It’s a habit that’s hard to break

Following up on my last post about Libertarians, at least the Wall Street Journal has weighed in on the financial meltdown on Wall Street.

Let me say up front, I like the Wall Street Journal. I subscribe and find it some of the best business reporting out there.

But man, their opinion pages just don’t know when to leave well enough alone.

In an editorial today, they lay out the case that we shouldn’t panic (yet), that (maybe) it was the Federal Reserve’s policy of easy credit in recent years that led to the real estate bubble, and that we should have a Resolution Trust Corporation created to try to deflate this mess.

But they they drop this graph in – out of nowhere, in my opinion:

What the economy really needs is a big pro-growth tax cut, the kind that will restore confidence and risk-taking. This is an opportunity for both candidates, but especially for Mr. McCain. Instead of focusing on an extension of the Bush tax cuts, the Arizonan should offer his own tax cut to revive capital markets and prevent a recession. Democrats will claim he’s helping “the rich,” but our guess is that every American who owns a 401(k) will figure he’s one of those “rich.”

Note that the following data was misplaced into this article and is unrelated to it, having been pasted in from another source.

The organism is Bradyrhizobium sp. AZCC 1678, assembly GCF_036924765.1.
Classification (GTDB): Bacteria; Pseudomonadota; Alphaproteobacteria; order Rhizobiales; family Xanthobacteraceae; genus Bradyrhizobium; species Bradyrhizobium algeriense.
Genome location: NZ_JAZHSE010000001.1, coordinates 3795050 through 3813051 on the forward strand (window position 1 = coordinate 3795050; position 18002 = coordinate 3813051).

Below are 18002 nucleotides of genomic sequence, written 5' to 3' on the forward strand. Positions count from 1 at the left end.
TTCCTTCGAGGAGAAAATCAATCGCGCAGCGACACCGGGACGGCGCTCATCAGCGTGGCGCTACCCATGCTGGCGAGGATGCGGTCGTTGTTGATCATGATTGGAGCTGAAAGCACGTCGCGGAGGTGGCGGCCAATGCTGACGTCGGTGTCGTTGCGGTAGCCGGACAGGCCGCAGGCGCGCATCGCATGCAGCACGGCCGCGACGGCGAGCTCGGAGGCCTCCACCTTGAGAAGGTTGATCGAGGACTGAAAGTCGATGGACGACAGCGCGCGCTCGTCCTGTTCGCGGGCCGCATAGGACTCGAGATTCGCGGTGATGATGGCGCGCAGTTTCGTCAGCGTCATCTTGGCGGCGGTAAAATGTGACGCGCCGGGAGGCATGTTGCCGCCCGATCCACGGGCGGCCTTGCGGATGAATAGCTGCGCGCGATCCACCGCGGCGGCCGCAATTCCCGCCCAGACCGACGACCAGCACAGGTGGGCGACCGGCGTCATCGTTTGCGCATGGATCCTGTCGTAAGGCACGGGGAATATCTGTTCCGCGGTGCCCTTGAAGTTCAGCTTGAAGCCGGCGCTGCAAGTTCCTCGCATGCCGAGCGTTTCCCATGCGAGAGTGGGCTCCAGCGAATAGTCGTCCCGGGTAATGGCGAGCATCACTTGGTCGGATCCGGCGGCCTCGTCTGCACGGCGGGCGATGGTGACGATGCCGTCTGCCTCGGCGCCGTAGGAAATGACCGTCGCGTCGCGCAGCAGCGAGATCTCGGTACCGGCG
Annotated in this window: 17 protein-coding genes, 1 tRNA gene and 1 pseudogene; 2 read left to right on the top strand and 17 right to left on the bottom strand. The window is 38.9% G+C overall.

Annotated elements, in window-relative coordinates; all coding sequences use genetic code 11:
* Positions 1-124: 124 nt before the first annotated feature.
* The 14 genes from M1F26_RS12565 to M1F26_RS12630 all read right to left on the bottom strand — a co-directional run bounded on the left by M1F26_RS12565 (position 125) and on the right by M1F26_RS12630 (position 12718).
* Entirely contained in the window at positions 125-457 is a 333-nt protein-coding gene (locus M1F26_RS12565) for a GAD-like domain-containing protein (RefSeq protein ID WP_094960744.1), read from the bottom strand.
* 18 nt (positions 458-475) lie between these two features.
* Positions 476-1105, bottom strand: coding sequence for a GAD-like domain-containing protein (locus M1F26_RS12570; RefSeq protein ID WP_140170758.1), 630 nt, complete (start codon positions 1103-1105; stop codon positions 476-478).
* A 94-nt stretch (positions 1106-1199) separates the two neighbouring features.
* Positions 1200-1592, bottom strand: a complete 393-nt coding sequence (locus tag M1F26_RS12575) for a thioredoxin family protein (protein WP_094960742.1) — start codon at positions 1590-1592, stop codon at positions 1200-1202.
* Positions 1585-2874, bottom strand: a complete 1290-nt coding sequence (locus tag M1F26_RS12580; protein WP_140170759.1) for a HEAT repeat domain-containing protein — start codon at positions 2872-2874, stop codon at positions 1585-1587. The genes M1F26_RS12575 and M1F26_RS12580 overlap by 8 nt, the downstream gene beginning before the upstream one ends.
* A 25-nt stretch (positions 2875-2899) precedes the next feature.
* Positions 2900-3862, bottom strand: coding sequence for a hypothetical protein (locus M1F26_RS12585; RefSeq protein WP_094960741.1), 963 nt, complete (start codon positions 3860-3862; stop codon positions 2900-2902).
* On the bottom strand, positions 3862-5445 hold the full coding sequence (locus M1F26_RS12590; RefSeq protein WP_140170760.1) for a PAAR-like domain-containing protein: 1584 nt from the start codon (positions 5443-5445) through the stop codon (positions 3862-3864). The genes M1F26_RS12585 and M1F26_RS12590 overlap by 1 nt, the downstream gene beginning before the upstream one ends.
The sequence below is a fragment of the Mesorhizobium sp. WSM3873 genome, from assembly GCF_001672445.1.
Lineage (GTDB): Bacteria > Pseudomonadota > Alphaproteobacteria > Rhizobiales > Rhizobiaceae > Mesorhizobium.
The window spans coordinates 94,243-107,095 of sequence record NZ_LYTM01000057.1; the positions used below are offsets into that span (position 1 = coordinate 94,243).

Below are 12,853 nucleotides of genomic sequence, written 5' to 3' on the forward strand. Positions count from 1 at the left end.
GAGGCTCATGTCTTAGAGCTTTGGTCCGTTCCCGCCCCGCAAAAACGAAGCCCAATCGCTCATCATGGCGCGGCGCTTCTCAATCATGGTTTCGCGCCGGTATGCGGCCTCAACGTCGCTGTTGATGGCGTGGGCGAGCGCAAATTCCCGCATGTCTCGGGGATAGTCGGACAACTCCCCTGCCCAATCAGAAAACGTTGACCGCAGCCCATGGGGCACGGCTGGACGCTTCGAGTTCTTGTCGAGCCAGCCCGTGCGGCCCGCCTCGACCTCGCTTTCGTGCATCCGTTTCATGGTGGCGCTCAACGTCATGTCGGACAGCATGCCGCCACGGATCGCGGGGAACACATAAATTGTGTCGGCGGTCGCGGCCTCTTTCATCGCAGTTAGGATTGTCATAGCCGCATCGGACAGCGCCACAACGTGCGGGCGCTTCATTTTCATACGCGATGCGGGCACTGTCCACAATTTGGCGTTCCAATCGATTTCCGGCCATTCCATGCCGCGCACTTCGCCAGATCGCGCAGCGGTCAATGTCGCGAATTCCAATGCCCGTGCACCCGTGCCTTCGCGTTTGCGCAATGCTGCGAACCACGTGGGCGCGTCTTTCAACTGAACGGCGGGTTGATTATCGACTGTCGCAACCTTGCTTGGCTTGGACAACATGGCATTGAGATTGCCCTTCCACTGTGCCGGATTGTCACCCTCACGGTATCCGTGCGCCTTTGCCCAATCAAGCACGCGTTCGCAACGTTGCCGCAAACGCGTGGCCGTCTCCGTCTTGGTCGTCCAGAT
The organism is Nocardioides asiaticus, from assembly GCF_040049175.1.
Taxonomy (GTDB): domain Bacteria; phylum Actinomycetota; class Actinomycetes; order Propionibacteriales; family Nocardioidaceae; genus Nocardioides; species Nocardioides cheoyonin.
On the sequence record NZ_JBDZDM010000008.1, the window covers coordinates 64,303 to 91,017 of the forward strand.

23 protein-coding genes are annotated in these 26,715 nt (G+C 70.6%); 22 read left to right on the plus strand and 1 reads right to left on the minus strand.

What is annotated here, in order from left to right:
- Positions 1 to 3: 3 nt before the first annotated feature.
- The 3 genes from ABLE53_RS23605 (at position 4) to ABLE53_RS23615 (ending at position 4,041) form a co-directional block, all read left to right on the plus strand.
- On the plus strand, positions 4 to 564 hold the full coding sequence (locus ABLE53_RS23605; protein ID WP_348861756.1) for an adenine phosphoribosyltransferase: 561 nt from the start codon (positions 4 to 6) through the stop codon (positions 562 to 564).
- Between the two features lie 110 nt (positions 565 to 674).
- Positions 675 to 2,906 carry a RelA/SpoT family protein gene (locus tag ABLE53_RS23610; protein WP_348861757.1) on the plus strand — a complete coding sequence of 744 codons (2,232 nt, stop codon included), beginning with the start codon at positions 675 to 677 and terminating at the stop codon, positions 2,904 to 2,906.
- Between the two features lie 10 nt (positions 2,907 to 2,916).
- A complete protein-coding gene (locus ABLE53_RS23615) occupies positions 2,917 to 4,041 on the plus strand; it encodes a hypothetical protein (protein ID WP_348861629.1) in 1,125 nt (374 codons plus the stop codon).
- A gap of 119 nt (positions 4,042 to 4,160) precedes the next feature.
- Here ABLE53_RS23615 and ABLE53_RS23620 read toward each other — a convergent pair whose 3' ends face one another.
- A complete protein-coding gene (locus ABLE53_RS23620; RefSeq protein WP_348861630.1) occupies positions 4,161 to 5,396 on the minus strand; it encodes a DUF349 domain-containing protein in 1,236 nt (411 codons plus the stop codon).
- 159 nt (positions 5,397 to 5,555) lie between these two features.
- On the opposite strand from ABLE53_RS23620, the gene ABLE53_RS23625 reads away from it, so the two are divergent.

It’s the same old “tax cuts will solve everything” approach. Sheesh.

When times are good – tax cuts. When times are bad – tax cuts. When we’re not at war – tax cuts. When we do go to war, like in Iraq, tax cuts.

And now is known that a tax cut would necessarily be “pro-growth?” Maybe if everyone is in such dire shape, they’ll just use it to shore up their own personal finances, instead of investing.

And tax cuts restoring confidence? In what? The current financial meltdown didn’t occur because of income taxes. They say so themselves.

Risk-taking? Isn’t the problem? That there’s been too much risk created and hidden?

I know I shouldn’t expect any different from the WSJ, but enough already.

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